You must hate me very deeply…I wonder why? Because I would have gone to war if you had been placed in similar danger.

    Even so, sometimes you gain a new perspective that is very important to the whole issue and needs sharing.

    I realised right away, in 2012, that Moran was being promoted and steered towards one specific purpose.

    Ireland has a unique situation in that, in 1983 bilateral decriminalisation of street work (then the only independent sex work) “just happened” because of an unrelated constitutional challenge, not as part of any other socio-political agenda. That lasted 10 years until bilateral recriminalisation to agenda in 1993.

    What happened was predictable in theory, but never to the extreme that happened on the ground.

    In 1983 pimping, organised crime and other abuses like under age girls vanished completely. By 1987 these things did not exist (as compared to fully criminalised London where they were rife), and drug abuse was almost unheard of (even regular drug abusers preferred to work straight or sober – you were safer and made more money that way).

    There was a knock on effect into indoor work where sex workers we empowered to lay down their own terms and conditions, simply because they could walk out and work independently on a moments notice if they did not like the terms and conditions laid down. As a result, indoor sex workers were paying between 20% and 30% to “the house” during the decriminalised period as opposed to 40% and 60% after recrimnalisation.

    In 1993 organised crime began to vie with each other to bring the independent street workers indoors and profit from them in a variety of forms as soon as the bill to recriminalise was proposed.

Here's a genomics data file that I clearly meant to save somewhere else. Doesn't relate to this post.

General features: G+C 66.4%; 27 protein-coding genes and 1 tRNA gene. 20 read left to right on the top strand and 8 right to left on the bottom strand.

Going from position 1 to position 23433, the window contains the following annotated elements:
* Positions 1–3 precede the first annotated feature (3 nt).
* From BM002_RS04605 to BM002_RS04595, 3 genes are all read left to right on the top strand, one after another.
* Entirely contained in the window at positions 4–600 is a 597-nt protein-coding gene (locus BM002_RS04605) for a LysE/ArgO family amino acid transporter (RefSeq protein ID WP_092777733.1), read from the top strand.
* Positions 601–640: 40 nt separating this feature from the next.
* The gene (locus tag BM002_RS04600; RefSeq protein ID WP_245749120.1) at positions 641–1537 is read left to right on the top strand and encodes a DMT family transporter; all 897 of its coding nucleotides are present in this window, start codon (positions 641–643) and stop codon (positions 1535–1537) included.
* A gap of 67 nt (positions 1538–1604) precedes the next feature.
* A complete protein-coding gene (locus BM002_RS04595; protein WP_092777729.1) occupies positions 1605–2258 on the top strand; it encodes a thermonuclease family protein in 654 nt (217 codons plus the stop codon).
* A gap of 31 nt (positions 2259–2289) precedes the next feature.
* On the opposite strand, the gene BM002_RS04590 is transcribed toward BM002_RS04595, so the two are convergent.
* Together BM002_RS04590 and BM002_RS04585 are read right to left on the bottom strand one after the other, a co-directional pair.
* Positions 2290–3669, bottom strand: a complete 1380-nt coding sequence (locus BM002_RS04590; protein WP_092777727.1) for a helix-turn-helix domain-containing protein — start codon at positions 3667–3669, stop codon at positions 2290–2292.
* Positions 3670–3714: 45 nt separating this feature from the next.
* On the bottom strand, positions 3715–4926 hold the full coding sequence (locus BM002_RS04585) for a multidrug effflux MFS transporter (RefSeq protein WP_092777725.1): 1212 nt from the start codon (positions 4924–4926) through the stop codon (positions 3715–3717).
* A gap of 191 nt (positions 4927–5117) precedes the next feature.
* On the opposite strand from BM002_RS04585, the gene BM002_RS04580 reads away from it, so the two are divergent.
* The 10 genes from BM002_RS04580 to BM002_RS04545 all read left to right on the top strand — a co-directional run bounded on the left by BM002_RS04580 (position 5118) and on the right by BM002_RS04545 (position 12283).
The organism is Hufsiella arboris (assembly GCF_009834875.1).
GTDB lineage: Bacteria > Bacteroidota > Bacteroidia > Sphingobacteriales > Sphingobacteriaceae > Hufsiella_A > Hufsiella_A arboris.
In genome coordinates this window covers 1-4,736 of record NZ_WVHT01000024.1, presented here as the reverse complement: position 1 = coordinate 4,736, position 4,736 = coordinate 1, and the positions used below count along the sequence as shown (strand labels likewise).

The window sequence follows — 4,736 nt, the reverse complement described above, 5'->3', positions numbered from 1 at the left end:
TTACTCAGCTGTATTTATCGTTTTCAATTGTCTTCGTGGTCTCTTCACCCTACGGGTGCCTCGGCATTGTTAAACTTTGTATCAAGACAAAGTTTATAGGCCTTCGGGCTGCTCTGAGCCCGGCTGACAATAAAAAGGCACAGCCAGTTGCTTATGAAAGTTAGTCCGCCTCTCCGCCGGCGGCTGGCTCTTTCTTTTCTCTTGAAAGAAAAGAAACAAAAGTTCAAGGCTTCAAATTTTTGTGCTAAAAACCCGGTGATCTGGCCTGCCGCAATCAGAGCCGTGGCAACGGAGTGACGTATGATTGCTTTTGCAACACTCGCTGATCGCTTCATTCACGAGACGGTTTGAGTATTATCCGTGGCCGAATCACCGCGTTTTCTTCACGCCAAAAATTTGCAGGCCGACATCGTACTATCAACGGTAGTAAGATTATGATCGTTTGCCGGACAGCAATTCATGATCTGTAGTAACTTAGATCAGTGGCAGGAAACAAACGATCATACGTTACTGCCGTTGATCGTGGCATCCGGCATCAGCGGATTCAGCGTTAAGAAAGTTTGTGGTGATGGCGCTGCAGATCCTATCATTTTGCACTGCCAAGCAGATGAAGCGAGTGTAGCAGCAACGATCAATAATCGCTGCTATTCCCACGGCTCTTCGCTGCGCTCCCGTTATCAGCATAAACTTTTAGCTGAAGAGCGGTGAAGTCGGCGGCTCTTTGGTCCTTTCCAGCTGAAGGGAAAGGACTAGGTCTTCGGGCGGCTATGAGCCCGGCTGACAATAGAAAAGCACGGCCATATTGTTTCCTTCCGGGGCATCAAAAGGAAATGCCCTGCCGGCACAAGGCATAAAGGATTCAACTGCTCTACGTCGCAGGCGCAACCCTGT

As soon as the bill was enacted there was a massive leap in prescription and non-prescription drug use among the women left behind. After ten years of being stigmatised but decriminalised, and seeing the gardai as a positive force, the stress of living in constant fear of arrest (because bills do not pay themselves), hiding from patrols, was intolerable.

    There was no time or energy left to police the junkies and under age girls.

    In 1994 and 1995 Ruhama and affiliates were openly fighting recriminalisation on all the grounds stated above.

    This isn’t just about Ireland, because of the unique and incidental way decriminalisation happened the huge beneficial effects were the result of decriminalisation alone, so it is a case study for a whole planet.

    Moran was presented and promoted as an “impossible girl” an underage sex worker with a pimp and a drug problem during the decriminalised period, prepared to insist (but never produce) dozen more like her. She was a fake show-not-tell to hide all the already proven benefits of decriminalisation before anybody could cite them.

    I knew all this at once, but what I missed until now is that whoever presented and promoted Moran for those reasons did so *knowing* that they were hiding real benefit to sex workers and striving to impose unnecessary harm – knowingly – meas rea.

    Not really a sex worker at all during the decriminalised period Moran might well have been completely unaware of this aspect. It is a giant leap from being able to run a scam for money and attention to consenting to being the instrument of harm to real people and thus, a monster.

    That adds up to one of the most chilling things I have ever seen in my life.

  2. Thanks for posting and including a link to ICRSE letter. Great comments and thought. Please keep advocating for us and teaching sex workers like me, and the interested public what needs to be done to create a safe working environment for sex workers. I use that word, because I think most people would agree that workers deserve to feel safe at work. We who work in the sex work are just doing a job just like everyone else. We deserve to be safe just like everyone else.

  3. Pingback: Celebrating Hollywood’s “gender studies scholars” | Research Project Korea

  4. Pingback: Dépénalisation du travail du sexe : Amnesty s’engage | Contrepoints

  5. People have the right to use their own bodies any way they see fit, including charging a rent for its use.

  6. Pingback: The Flaws of ‘Language’ in the Sex Industry | Fanny Pack